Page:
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London buses reach contactless payment benchmark

Posting in Transportation

Contactless payments have increased in popularity as over one million bus journeys in London have now been completed using the new payment method.

According to Transport for London, being able to pay for your journey using a contactless debit, credit or charge card not only saves the hassle of topping up an Oyster card or using cash, but is making the process quicker.

The department says that up to 10,000 people a day are using the system only four months after the scheme was introduced on 13 December 2012. In December on the first day of launch, TFL documented 2,061 people making 2,586 journeys using contactless payment methods, and now up to 10,000 people are now making as many as 16,000 journeys each day using NFC cards.

The department sees these rising figures as "encouraging," and plans to roll out contactless payment for the Tube, DLR, London Overground and trams around the capital at the end of this year.

See also: In times of recession, spend $1m on a bus stop

The most popular routes to use NFC-enabled cards are on route 38 from Clapton Pond to Victoria, route 73 from Victoria to Stoke Newington, route 55 from Leyton to Oxford Circus, route 243 from Wood Green to Waterloo and route 149 from Edmonton Green to London Bridge.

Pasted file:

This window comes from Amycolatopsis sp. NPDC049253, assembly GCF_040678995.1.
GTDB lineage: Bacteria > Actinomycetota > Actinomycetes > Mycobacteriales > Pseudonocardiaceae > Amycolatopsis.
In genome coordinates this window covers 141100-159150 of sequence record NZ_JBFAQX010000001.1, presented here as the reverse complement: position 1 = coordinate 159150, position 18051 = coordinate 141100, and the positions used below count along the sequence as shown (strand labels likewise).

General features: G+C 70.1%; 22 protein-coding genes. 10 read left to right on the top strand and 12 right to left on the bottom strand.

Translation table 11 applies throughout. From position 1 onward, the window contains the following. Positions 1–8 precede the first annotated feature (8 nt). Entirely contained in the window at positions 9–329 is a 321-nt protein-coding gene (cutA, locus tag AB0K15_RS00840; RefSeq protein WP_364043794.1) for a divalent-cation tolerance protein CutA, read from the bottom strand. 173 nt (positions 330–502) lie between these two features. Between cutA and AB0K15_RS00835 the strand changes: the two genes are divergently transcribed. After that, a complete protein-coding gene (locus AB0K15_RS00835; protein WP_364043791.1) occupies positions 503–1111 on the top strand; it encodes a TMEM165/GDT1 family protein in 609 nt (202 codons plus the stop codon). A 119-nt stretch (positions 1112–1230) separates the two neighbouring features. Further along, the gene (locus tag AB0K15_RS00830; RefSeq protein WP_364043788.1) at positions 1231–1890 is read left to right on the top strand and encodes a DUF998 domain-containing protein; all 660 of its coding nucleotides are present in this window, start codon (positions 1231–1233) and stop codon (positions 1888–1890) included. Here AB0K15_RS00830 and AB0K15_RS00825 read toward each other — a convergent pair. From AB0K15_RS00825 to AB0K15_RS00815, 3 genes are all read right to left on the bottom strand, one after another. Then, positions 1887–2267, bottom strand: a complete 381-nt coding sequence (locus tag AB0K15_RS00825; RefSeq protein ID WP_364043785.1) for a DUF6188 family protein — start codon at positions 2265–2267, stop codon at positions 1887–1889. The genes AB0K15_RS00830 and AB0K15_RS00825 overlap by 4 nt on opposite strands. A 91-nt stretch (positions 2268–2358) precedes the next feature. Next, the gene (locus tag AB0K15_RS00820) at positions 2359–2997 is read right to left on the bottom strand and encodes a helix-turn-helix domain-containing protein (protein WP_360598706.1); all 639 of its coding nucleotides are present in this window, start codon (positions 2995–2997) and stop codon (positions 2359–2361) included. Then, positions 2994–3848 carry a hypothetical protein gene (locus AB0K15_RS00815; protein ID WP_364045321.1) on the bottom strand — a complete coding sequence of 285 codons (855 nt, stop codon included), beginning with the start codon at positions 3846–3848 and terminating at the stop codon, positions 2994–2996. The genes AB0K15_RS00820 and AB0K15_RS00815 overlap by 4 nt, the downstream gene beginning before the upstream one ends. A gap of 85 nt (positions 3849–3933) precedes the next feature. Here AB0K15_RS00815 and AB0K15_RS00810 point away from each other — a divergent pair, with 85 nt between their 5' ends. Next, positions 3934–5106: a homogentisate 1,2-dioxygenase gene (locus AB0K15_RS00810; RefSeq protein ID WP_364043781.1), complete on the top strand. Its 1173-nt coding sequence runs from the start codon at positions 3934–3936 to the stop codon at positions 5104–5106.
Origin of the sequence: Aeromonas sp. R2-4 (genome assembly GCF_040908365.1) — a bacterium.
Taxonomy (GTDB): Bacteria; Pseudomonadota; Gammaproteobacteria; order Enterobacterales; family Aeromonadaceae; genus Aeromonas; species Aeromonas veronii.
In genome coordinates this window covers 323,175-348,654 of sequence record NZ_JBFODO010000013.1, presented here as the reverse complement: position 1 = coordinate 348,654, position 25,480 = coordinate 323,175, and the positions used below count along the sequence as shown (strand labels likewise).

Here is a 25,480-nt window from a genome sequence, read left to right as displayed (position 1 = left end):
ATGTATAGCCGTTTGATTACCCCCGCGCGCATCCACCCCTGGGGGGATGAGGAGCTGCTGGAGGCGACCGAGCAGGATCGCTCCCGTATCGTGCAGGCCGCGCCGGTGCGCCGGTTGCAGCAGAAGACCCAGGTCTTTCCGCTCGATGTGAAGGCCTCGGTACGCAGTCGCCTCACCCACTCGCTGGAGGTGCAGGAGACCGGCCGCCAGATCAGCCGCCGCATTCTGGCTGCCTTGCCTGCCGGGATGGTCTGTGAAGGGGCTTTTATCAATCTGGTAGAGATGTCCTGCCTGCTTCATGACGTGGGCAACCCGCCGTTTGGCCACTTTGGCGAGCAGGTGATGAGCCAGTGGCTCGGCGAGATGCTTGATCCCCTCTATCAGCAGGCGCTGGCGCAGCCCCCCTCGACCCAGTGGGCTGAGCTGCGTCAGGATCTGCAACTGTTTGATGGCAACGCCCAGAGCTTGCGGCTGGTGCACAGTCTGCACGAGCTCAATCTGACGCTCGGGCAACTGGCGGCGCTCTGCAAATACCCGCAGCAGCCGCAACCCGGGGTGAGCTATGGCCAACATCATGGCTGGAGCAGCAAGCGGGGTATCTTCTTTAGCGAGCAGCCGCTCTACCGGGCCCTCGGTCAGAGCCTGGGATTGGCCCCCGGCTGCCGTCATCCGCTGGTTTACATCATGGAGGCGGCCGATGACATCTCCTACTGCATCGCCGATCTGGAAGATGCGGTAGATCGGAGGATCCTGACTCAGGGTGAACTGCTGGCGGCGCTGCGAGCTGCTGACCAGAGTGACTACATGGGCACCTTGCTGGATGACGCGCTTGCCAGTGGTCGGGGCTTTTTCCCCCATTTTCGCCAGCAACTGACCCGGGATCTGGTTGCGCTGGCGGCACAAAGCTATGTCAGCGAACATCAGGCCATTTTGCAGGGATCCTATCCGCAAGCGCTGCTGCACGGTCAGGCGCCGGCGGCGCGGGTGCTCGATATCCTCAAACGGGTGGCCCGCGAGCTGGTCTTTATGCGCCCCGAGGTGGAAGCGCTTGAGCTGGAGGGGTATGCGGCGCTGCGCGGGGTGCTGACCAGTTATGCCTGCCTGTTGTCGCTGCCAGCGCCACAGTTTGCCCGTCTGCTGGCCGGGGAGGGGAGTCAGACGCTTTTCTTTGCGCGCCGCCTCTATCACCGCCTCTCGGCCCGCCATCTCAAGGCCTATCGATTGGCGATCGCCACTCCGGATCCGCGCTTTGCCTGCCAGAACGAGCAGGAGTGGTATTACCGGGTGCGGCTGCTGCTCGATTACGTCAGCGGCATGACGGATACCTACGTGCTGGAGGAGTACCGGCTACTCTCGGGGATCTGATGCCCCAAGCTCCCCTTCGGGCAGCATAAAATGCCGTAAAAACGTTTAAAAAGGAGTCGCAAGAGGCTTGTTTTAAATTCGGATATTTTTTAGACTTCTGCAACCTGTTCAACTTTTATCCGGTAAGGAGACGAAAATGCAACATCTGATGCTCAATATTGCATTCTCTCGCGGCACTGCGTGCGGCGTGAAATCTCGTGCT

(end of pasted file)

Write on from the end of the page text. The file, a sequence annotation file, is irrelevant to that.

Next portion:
Sandra Alzetta, Senior Vice President at Visa Europe -- one of the scheme's partners -- said:

"Today's milestone is further validation that contactless payment is a convenience consumers really appreciate.

We're seeing a corresponding growth in the use of contactless cards across the U.K.; £33 million was spent on Visa contactless cards in February, and the number of transactions has grown by 25 per cent in the last quarter to reach 4.5 million every month."

Check out an infographic on the subject below:

Via: Tom's Hardware

Image credit: TFL

Related:

— By on April 11, 2013, 10:00 PM PST

Charlie Osborne

Contributing Editor

Charlie Osborne is a freelance journalist and photographer based in London. In addition to SmartPlanet, she also writes for business technology website ZDNet and consumer technology site CNET. She holds a degree in medical anthropology from the University of Kent. Follow her on Twitter. Disclosure